Jena, February 6, 2007 (view all comments by Jena)
As someone who knows shamingly little about religion and politics in the Middle East, I thought this book would be a good way to begin my self-education, even though it's more than a decade old. as a memoir of a journalist, it's easy reading, often fascinating and filled with vignettes and interesting people, including the King Hussein of Jordan and his queen Noor. I particularly enjoyed how the book covered most of the Middle East, and contrasted the differences of Islamic influence over international, national, and family politics. it was a very good foundation, and while I'm sure Brooks thoroughly researched everything she wrote, I'm ready to learn more.
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by Publishers Weekly,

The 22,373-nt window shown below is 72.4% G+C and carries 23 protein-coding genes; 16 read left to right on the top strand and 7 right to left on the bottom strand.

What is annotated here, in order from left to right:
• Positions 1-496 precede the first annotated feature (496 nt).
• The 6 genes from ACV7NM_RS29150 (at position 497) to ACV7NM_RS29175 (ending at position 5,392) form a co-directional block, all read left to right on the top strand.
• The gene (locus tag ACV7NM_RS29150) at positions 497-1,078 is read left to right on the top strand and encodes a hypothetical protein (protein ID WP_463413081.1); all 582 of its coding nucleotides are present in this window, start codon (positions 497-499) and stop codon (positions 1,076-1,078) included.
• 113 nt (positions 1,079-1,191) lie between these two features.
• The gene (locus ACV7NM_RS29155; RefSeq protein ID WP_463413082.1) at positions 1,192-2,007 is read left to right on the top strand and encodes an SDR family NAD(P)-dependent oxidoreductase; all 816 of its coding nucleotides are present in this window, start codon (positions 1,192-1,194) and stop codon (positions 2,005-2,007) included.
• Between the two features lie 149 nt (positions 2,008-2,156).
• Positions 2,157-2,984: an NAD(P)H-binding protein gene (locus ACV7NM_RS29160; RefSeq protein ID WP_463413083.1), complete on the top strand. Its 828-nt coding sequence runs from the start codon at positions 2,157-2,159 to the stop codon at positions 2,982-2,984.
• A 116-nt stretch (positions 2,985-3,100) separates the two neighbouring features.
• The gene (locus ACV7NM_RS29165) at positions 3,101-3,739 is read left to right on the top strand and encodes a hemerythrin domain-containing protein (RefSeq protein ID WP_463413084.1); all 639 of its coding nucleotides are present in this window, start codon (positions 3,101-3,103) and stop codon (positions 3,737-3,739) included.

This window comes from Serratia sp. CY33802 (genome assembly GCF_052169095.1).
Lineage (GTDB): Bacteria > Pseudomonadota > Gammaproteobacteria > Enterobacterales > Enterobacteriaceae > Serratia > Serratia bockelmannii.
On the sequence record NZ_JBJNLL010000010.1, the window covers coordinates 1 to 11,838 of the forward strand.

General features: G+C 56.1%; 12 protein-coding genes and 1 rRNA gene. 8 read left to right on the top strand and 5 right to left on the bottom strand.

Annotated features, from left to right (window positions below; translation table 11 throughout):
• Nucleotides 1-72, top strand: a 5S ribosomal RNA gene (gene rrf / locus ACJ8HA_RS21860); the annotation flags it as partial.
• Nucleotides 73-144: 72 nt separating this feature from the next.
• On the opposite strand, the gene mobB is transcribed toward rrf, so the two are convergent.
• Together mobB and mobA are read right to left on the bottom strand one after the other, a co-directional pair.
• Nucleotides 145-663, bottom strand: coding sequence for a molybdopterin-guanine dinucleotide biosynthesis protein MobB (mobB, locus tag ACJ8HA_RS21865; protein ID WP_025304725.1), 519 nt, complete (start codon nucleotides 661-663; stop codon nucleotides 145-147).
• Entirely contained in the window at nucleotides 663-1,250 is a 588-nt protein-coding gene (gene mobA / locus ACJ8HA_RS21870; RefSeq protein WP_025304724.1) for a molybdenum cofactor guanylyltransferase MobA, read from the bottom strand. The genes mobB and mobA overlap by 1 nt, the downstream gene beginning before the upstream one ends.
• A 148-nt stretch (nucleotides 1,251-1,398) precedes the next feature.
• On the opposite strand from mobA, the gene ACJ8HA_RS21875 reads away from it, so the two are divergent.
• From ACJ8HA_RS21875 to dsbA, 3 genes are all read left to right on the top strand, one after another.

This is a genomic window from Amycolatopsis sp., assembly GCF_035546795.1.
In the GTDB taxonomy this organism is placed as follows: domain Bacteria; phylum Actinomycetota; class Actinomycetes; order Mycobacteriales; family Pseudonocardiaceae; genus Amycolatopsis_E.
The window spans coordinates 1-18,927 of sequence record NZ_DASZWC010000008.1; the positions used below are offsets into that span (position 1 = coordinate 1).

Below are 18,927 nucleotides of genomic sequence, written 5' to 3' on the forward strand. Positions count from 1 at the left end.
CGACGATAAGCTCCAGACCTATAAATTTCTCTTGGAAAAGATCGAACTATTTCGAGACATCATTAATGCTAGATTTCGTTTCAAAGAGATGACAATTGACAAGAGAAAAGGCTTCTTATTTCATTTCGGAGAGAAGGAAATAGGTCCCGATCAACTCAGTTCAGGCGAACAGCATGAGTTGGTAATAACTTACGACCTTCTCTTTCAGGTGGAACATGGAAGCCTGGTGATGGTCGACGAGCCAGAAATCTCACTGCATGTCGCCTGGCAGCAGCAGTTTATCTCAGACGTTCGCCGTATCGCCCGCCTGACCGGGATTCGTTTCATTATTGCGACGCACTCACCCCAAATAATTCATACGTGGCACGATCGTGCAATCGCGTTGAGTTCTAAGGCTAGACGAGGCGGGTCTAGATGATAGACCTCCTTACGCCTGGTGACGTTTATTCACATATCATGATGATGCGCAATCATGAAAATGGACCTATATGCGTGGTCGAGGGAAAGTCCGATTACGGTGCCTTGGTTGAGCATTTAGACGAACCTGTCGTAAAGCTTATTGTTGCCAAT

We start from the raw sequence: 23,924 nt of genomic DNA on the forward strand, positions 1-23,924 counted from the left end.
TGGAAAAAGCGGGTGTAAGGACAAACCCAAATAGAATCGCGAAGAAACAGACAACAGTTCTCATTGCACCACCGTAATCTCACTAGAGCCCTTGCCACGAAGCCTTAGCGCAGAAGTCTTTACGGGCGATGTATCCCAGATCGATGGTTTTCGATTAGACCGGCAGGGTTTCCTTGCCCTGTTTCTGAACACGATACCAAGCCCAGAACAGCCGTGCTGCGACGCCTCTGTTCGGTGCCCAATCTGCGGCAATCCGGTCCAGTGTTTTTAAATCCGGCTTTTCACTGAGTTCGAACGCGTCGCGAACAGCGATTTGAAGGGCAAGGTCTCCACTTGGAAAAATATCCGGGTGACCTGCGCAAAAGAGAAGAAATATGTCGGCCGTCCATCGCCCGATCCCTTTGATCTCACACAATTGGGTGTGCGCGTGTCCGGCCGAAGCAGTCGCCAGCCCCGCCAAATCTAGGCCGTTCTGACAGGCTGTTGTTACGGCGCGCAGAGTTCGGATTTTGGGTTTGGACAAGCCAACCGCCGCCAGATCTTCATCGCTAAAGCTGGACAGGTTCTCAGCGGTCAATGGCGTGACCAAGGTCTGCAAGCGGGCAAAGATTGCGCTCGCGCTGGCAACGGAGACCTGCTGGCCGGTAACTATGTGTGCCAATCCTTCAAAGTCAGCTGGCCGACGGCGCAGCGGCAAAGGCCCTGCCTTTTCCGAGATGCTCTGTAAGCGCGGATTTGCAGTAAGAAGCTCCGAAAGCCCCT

"Powerful and enlightening....Brooks presents stunning vignettes of Muslim women...and carefully distinguishes misogyny and oppressive cultural traditions from what she considers the true teaching of the Koran."
"There has been nothing finer on the subject from a Western observer...she looks at it from the heart...mixing historical perspective with piercingly observed journalism."
by The New York Times Book Review,
"Avoids both the sensational and the stereotypical...insightful...a valid, entertaining account of women in the Muslim world."
by The Seattle Times,
"A rare look at a significant segment of the world's population that literally has been cloaked in mystery for generations."
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